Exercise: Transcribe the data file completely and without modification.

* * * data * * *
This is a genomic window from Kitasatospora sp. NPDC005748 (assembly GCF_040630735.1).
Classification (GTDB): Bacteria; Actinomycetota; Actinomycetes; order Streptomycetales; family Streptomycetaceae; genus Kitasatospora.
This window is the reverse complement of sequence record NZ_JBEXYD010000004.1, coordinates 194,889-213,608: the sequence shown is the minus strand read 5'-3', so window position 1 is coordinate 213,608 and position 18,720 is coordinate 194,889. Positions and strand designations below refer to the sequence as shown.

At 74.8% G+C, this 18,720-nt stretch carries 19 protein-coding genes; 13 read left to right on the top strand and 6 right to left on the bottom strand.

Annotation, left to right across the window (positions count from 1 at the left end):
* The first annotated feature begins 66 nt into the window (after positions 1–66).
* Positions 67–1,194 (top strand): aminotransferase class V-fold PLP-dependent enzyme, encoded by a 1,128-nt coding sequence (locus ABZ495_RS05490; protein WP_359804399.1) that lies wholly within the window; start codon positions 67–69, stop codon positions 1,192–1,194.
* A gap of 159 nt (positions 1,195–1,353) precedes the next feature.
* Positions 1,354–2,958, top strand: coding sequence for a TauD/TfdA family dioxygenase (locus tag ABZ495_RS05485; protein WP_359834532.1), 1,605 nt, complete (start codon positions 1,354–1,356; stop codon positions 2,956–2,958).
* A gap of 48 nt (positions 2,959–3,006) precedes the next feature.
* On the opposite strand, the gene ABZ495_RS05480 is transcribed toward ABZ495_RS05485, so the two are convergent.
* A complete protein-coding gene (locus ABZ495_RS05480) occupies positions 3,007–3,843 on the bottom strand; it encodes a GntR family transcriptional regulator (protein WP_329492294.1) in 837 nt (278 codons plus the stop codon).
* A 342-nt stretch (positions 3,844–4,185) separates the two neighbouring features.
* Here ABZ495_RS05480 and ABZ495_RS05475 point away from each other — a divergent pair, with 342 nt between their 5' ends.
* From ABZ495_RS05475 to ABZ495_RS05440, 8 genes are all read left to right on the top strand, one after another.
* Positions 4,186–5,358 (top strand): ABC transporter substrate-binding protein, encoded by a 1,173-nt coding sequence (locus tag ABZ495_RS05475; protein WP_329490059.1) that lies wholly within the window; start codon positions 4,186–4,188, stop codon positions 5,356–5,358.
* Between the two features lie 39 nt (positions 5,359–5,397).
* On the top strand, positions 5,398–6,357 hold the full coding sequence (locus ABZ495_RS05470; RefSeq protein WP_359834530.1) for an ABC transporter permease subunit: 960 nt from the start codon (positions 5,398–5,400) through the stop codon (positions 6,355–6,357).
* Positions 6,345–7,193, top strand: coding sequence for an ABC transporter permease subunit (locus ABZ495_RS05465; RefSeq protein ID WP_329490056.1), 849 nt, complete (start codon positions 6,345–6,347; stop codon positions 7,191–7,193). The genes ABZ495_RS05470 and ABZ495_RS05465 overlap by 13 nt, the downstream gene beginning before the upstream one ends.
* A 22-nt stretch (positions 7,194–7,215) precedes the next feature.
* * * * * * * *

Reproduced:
This is a genomic window from Kitasatospora sp. NPDC005748 (assembly GCF_040630735.1).
Classification (GTDB): Bacteria; Actinomycetota; Actinomycetes; order Streptomycetales; family Streptomycetaceae; genus Kitasatospora.
This window is the reverse complement of sequence record NZ_JBEXYD010000004.1, coordinates 194,889-213,608: the sequence shown is the minus strand read 5'-3', so window position 1 is coordinate 213,608 and position 18,720 is coordinate 194,889. Positions and strand designations below refer to the sequence as shown.

At 74.8% G+C, this 18,720-nt stretch carries 19 protein-coding genes; 13 read left to right on the top strand and 6 right to left on the bottom strand.

Annotation, left to right across the window (positions count from 1 at the left end):
* The first annotated feature begins 66 nt into the window (after positions 1–66).
* Positions 67–1,194 (top strand): aminotransferase class V-fold PLP-dependent enzyme, encoded by a 1,128-nt coding sequence (locus ABZ495_RS05490; protein WP_359804399.1) that lies wholly within the window; start codon positions 67–69, stop codon positions 1,192–1,194.
* A gap of 159 nt (positions 1,195–1,353) precedes the next feature.
* Positions 1,354–2,958, top strand: coding sequence for a TauD/TfdA family dioxygenase (locus tag ABZ495_RS05485; protein WP_359834532.1), 1,605 nt, complete (start codon positions 1,354–1,356; stop codon positions 2,956–2,958).
* A gap of 48 nt (positions 2,959–3,006) precedes the next feature.
* On the opposite strand, the gene ABZ495_RS05480 is transcribed toward ABZ495_RS05485, so the two are convergent.
* A complete protein-coding gene (locus ABZ495_RS05480) occupies positions 3,007–3,843 on the bottom strand; it encodes a GntR family transcriptional regulator (protein WP_329492294.1) in 837 nt (278 codons plus the stop codon).
* A 342-nt stretch (positions 3,844–4,185) separates the two neighbouring features.
* Here ABZ495_RS05480 and ABZ495_RS05475 point away from each other — a divergent pair, with 342 nt between their 5' ends.
* From ABZ495_RS05475 to ABZ495_RS05440, 8 genes are all read left to right on the top strand, one after another.
* Positions 4,186–5,358 (top strand): ABC transporter substrate-binding protein, encoded by a 1,173-nt coding sequence (locus tag ABZ495_RS05475; protein WP_329490059.1) that lies wholly within the window; start codon positions 4,186–4,188, stop codon positions 5,356–5,358.
* Between the two features lie 39 nt (positions 5,359–5,397).
* On the top strand, positions 5,398–6,357 hold the full coding sequence (locus ABZ495_RS05470; RefSeq protein WP_359834530.1) for an ABC transporter permease subunit: 960 nt from the start codon (positions 5,398–5,400) through the stop codon (positions 6,355–6,357).
* Positions 6,345–7,193, top strand: coding sequence for an ABC transporter permease subunit (locus ABZ495_RS05465; RefSeq protein ID WP_329490056.1), 849 nt, complete (start codon positions 6,345–6,347; stop codon positions 7,191–7,193). The genes ABZ495_RS05470 and ABZ495_RS05465 overlap by 13 nt, the downstream gene beginning before the upstream one ends.
* A 22-nt stretch (positions 7,194–7,215) precedes the next feature.